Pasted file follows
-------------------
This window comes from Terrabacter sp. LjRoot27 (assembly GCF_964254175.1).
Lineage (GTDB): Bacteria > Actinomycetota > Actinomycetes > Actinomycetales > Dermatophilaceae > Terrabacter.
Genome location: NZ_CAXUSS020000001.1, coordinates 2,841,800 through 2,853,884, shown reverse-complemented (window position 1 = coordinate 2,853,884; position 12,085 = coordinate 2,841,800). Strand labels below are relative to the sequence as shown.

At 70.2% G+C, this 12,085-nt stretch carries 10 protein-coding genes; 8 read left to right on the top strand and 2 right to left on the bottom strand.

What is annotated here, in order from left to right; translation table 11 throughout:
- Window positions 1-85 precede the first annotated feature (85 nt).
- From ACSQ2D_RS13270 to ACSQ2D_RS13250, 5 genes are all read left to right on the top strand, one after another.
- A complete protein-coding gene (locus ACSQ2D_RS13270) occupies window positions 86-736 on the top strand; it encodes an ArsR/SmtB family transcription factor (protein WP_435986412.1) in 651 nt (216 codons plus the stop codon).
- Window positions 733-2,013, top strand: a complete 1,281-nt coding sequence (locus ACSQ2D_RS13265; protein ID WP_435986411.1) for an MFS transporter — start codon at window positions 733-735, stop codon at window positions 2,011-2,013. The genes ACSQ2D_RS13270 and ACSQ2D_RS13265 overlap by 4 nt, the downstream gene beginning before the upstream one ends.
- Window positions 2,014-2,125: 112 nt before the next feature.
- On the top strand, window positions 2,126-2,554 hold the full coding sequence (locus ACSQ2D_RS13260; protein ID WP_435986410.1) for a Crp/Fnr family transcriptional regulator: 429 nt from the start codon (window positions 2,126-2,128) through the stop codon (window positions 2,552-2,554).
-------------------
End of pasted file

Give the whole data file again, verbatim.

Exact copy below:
This window comes from Terrabacter sp. LjRoot27 (assembly GCF_964254175.1).
Lineage (GTDB): Bacteria > Actinomycetota > Actinomycetes > Actinomycetales > Dermatophilaceae > Terrabacter.
Genome location: NZ_CAXUSS020000001.1, coordinates 2,841,800 through 2,853,884, shown reverse-complemented (window position 1 = coordinate 2,853,884; position 12,085 = coordinate 2,841,800). Strand labels below are relative to the sequence as shown.

At 70.2% G+C, this 12,085-nt stretch carries 10 protein-coding genes; 8 read left to right on the top strand and 2 right to left on the bottom strand.

What is annotated here, in order from left to right; translation table 11 throughout:
- Window positions 1-85 precede the first annotated feature (85 nt).
- From ACSQ2D_RS13270 to ACSQ2D_RS13250, 5 genes are all read left to right on the top strand, one after another.
- A complete protein-coding gene (locus ACSQ2D_RS13270) occupies window positions 86-736 on the top strand; it encodes an ArsR/SmtB family transcription factor (protein WP_435986412.1) in 651 nt (216 codons plus the stop codon).
- Window positions 733-2,013, top strand: a complete 1,281-nt coding sequence (locus ACSQ2D_RS13265; protein ID WP_435986411.1) for an MFS transporter — start codon at window positions 733-735, stop codon at window positions 2,011-2,013. The genes ACSQ2D_RS13270 and ACSQ2D_RS13265 overlap by 4 nt, the downstream gene beginning before the upstream one ends.
- Window positions 2,014-2,125: 112 nt before the next feature.
- On the top strand, window positions 2,126-2,554 hold the full coding sequence (locus ACSQ2D_RS13260; protein ID WP_435986410.1) for a Crp/Fnr family transcriptional regulator: 429 nt from the start codon (window positions 2,126-2,128) through the stop codon (window positions 2,552-2,554).